These works and his great poetic abilities led the pharaoh Ptolemy III Euergetes to seek to place him as a librarian at the Library of Alexandria in the year 245 BC. Eratosthenes, then thirty years old, accepted Ptolemy's invitation and traveled to Alexandria, where he lived for the rest of his life. Within about five years he became Chief Librarian, a position that the poet Apollonius Rhodius had previously held. As head of the library Eratosthenes tutored the children of Ptolemy, including Ptolemy IV Philopator who became the fourth Ptolemaic pharaoh. He expanded the library's holdings: in Alexandria all books had to be surrendered for duplication. It was said that these were copied so accurately that it was impossible to tell if the library had returned the original or the copy.
He sought to maintain the reputation of the Library of Alexandria against competition from the Library of Pergamum. Eratosthenes created a whole section devoted to the examination of Homer, and acquired original works of great tragic dramas of Aeschylus, Sophocles and Euripides.^{[6]}

Eratosthenes made several important contributions to mathematics and science, and was a friend of Archimedes. Around 255 BC, he invented the armillary sphere. In *On the Circular Motions of the Celestial Bodies*^{[9]}, Cleomedes credited him with having calculated the Earth's circumference around 240 BC, with a high precision.^{[2]}

Eratosthenes believed there was both good and bad in every nation and criticized Aristotle for arguing that humanity was divided into Greeks and barbarians, as well as for arguing that the Greeks should keep themselves racially pure.^{[10]} As he aged he contracted ophthalmia, becoming blind around 195 BC. Losing the ability to read and to observe nature plagued and depressed him, leading him to voluntarily starve himself to death. He died in 194 BC at 82 in Alexandria.^{[7]}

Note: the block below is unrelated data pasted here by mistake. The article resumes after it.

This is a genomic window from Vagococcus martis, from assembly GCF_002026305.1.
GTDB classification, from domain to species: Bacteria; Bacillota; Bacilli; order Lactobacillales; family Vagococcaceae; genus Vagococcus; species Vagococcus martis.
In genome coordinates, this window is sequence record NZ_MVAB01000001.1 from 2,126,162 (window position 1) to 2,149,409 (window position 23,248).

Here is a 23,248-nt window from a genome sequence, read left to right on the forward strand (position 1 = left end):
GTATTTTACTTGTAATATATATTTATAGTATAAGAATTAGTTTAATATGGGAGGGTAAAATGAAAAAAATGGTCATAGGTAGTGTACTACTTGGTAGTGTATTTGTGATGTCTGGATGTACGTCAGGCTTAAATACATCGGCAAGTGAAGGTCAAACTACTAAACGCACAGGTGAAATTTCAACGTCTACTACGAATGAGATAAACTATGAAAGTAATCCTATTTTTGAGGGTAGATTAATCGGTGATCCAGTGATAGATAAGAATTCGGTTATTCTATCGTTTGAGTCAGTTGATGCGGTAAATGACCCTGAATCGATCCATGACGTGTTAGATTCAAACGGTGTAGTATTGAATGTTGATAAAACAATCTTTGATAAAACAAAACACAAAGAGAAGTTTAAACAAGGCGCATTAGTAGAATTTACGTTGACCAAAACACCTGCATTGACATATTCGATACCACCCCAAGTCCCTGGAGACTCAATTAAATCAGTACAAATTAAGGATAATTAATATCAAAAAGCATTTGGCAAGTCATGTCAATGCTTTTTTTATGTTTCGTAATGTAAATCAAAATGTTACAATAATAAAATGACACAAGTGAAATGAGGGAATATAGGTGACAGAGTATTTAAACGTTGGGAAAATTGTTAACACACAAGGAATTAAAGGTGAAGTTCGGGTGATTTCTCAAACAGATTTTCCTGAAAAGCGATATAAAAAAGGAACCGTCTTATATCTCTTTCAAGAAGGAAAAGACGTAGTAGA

The measurement of Earth's circumference is the most famous among the results obtained by Eratosthenes,^{[11]} who estimated that the meridian has a length of 252,000 stadia, with an error on the real value between −2.4% and +0.8% (assuming a value for the stadion between 155 and 160 metres).^{[2]} Eratosthenes described his technique in a book entitled *On the measure of the Earth*, which has not been preserved.

Eratosthenes' method to calculate the Earth's circumference has been lost; what has been preserved is the simplified version described by Cleomedes to popularise the discovery.^{[12]} Cleomedes invites his reader to consider two Egyptian cities, Alexandria and Syene, modern Aswan:

Under the previous assumptions, says Cleomedes, you can measure the Sun's angle of elevation at noon of the summer solstice in Alexandria, by using a vertical rod (a gnomon) of known length and measuring the length of its shadow on the ground;^{[15]} it is then possible to calculate the angle of the Sun's rays,^{[16]} which he claims to be 7° 12', 7.2°, or 1/50th the circumference of a circle.^{[17]} Taking the Earth as spherical, the Earth's circumference would be fifty times the distance between Alexandria and Syene, that is 250,000 stadia. Since 1 Egyptian stadium is equal to 157.5 metres, the result is 39,375 km, which is 1.4% less than the real number, 40,076 km.